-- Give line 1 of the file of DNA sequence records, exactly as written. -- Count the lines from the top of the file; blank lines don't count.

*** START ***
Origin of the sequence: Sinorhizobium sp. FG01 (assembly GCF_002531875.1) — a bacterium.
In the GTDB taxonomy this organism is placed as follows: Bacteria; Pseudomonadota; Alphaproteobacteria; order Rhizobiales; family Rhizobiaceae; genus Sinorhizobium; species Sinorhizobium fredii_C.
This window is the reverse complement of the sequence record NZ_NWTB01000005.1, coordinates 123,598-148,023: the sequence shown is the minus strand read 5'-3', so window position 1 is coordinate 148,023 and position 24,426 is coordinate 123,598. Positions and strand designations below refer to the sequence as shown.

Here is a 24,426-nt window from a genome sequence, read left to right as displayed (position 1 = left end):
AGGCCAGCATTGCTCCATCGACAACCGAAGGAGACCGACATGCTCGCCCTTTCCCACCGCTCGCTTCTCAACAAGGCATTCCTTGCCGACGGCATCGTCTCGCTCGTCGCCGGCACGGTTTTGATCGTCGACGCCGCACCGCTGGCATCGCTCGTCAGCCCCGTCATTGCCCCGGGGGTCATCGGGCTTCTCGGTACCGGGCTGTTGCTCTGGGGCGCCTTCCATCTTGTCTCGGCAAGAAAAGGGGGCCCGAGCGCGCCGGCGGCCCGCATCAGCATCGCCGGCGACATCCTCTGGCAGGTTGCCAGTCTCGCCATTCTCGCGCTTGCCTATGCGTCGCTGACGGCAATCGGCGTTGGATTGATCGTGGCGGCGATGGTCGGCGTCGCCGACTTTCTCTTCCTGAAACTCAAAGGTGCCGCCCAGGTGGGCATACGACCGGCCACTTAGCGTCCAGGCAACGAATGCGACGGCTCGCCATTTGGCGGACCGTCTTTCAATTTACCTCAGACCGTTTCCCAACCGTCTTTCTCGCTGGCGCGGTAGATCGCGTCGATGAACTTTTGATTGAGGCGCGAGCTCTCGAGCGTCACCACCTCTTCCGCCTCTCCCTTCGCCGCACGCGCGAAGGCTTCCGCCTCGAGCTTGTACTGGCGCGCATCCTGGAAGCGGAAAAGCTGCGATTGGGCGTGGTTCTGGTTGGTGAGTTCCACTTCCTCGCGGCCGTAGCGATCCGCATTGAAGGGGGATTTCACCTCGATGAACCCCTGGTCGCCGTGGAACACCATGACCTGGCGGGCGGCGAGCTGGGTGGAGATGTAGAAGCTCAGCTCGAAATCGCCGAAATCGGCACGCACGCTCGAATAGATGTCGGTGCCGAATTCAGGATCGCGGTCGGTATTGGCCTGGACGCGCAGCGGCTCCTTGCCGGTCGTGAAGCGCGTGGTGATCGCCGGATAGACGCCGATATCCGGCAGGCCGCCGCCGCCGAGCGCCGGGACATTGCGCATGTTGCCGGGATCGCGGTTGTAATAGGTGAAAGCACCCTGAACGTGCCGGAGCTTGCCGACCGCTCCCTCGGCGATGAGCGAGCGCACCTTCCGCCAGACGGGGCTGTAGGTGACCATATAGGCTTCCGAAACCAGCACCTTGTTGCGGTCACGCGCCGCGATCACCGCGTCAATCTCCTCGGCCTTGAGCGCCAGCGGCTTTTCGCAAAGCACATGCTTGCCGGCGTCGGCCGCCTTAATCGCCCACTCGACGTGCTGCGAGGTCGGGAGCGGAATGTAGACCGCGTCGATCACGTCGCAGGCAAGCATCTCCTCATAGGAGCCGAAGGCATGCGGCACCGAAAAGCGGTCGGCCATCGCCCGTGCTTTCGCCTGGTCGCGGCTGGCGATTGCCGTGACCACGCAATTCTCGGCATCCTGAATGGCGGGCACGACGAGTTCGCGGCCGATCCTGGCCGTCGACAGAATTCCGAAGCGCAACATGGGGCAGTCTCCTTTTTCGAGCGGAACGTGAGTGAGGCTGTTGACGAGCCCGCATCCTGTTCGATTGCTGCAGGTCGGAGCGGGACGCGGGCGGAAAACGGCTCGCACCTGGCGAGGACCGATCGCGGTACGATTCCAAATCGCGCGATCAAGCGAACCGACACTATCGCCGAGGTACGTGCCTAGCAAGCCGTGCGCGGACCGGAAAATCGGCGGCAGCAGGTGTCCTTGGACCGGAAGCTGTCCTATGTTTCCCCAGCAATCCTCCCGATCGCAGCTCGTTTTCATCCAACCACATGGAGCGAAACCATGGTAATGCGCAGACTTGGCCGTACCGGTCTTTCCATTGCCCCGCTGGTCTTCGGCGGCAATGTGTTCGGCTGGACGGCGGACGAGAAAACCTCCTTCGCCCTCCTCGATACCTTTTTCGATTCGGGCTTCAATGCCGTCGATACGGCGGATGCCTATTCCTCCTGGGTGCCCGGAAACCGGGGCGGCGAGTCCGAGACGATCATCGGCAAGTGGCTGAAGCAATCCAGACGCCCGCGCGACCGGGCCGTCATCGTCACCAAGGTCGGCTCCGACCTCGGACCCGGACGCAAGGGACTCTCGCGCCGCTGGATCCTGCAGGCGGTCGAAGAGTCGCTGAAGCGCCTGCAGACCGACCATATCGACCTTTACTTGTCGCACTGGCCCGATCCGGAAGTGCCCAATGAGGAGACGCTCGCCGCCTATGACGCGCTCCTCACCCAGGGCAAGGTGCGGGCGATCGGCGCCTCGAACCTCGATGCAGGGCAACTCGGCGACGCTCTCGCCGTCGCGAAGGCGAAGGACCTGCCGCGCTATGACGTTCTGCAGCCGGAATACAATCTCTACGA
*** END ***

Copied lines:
Origin of the sequence: Sinorhizobium sp. FG01 (assembly GCF_002531875.1) — a bacterium.